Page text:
Tips on Family ReUni-ted!
Today’s post comes from Jonathan Holden, Molly Maid’s Chief Operating Officer. Jonathan’s role is mainly planning how to make MOLLY MAID better and he does this with unwaiving enthusiasm for the brand and our Franchise Owners since joining the company over 13 years ago. Jonathan shares his experience with his family all working, sleeping, eating under a single roof during lockdown.
Third week of lockdown and counting, and it’s been a family challenge for many, with new found routines needed to mix home and business lifestyles under one roof – for us it’s also been with one 20 year old son (back from Uni) and another 17 year old (working hard on his A Levels only just 3 weeks ago) patiently respecting each other’s space, music, laundry needs, dishwasher techniques, and avoiding Piccadilly Circus rush hour (remember that?) in the kitchen at breakfast, lunch and dinner. But for others in the same situation let me share how they and we make the best of it while doing as the government tell us.
Food planning and timings? Apart from the constant need to refill the fridge trough, with business hours starting at 6am, and their waking at post-11am, paths don’t cross until lunch earliest. So sorted there. Lunch is a personal scramble, but dinner is wonderful as we’re back to a family of four with chats and board games, it’s traditional fun just like the good old times. It’s even been a chance for them to cook experimental menus, one with recently found uni-culinary skills and the other watching on as his apprentice.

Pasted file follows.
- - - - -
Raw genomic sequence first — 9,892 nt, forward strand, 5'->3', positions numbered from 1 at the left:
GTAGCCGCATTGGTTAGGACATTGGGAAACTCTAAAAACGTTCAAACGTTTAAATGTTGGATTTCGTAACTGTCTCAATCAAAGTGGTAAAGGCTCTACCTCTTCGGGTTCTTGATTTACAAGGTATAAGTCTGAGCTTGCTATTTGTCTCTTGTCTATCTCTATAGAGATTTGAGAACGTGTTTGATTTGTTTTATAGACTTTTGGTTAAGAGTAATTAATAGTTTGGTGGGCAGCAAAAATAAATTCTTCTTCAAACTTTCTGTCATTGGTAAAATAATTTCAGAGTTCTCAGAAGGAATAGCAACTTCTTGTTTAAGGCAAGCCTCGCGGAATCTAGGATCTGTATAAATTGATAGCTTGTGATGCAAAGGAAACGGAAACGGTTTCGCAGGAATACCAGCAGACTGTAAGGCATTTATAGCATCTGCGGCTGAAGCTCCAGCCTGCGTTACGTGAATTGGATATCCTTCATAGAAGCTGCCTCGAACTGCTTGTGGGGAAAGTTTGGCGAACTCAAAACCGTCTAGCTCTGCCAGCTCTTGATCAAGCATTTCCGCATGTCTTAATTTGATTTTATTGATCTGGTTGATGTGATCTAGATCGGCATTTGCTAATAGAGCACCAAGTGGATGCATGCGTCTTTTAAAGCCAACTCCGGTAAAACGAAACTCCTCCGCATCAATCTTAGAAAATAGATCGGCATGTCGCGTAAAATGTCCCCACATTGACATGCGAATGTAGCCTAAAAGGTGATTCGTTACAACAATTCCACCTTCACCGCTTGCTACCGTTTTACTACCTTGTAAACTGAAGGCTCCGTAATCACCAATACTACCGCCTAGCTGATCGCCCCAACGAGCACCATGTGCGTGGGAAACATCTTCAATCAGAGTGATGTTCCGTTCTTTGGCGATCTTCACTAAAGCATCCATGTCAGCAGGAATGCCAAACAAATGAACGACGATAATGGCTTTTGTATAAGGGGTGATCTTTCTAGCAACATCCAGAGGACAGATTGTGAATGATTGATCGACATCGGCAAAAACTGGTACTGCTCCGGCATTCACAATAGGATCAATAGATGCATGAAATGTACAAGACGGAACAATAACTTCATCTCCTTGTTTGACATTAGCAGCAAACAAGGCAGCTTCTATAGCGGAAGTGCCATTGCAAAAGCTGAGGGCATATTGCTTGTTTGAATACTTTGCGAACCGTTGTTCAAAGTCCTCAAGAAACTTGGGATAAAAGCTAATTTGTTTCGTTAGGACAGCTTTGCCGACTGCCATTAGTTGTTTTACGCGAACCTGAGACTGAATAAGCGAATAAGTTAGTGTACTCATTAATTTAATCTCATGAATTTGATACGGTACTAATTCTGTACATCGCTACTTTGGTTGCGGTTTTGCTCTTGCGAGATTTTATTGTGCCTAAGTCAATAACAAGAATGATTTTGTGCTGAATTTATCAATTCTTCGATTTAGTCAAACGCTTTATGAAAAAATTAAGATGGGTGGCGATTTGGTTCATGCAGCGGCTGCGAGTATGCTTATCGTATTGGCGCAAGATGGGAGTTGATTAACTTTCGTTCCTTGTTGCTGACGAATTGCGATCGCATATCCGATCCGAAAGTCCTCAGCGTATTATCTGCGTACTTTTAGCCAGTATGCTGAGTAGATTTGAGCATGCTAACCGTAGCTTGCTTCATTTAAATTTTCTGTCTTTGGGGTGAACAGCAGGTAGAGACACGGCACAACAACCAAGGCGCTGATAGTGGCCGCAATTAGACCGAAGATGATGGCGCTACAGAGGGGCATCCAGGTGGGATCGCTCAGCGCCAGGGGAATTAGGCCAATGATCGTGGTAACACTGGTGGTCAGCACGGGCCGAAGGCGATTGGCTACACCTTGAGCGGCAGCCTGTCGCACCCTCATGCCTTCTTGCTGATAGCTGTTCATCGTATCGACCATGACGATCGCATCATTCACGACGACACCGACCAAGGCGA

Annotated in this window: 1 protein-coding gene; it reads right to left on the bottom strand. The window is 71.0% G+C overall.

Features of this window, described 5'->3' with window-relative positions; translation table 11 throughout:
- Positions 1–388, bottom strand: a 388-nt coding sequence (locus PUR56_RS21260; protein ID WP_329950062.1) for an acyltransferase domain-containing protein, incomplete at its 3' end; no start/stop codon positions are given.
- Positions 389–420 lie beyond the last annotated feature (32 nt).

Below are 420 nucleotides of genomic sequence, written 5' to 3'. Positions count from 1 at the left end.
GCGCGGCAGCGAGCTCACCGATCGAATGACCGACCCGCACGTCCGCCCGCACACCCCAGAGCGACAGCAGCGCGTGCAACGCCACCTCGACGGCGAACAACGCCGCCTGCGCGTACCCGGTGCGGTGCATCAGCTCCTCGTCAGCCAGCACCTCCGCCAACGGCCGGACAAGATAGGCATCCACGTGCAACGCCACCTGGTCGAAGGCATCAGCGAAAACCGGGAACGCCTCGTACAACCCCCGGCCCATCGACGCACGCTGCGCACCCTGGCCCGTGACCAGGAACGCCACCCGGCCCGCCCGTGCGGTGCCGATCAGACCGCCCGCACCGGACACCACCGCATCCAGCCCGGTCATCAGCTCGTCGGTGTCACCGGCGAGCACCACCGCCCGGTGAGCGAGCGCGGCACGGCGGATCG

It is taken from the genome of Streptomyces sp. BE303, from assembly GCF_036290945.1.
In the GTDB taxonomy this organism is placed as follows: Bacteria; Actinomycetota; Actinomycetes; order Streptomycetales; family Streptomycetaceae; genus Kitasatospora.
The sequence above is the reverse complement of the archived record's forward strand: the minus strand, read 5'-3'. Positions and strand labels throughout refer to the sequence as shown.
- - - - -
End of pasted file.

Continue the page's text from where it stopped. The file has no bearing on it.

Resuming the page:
How have they dealt with it? With the gym shut, it’s been a make-shift garden workout, with bags of soil and bricks for weights, skipping ropes, shuttle runs and circuits around the lawn. Cheap, convenient and now daily routine, each motivated by gaining a six pack that is a very distant dream for their Dad. Evenings? Well thank goodness for technology – XBox, YouTube, Netflix and Minecraft – Thank you.
But how best to make the best of it? While Uni son is diligently working online on his criminology curriculum ahead of imminent remote year two exams, A Level son now finds himself with a 5 month gap before a ‘prior exam/mock results and merit based system’ hopefully leads to the grades he’s been pursuing for years. That’s a long time but this unprecedented epidemic also provides us as parents will the chance to encourage and support them to make the best of this unique opportunity to read more, learn more and be inventive – it’ll be a story on their CVs that no other year will have. I’ve a few ideas, as do they – how will your children impress future employers?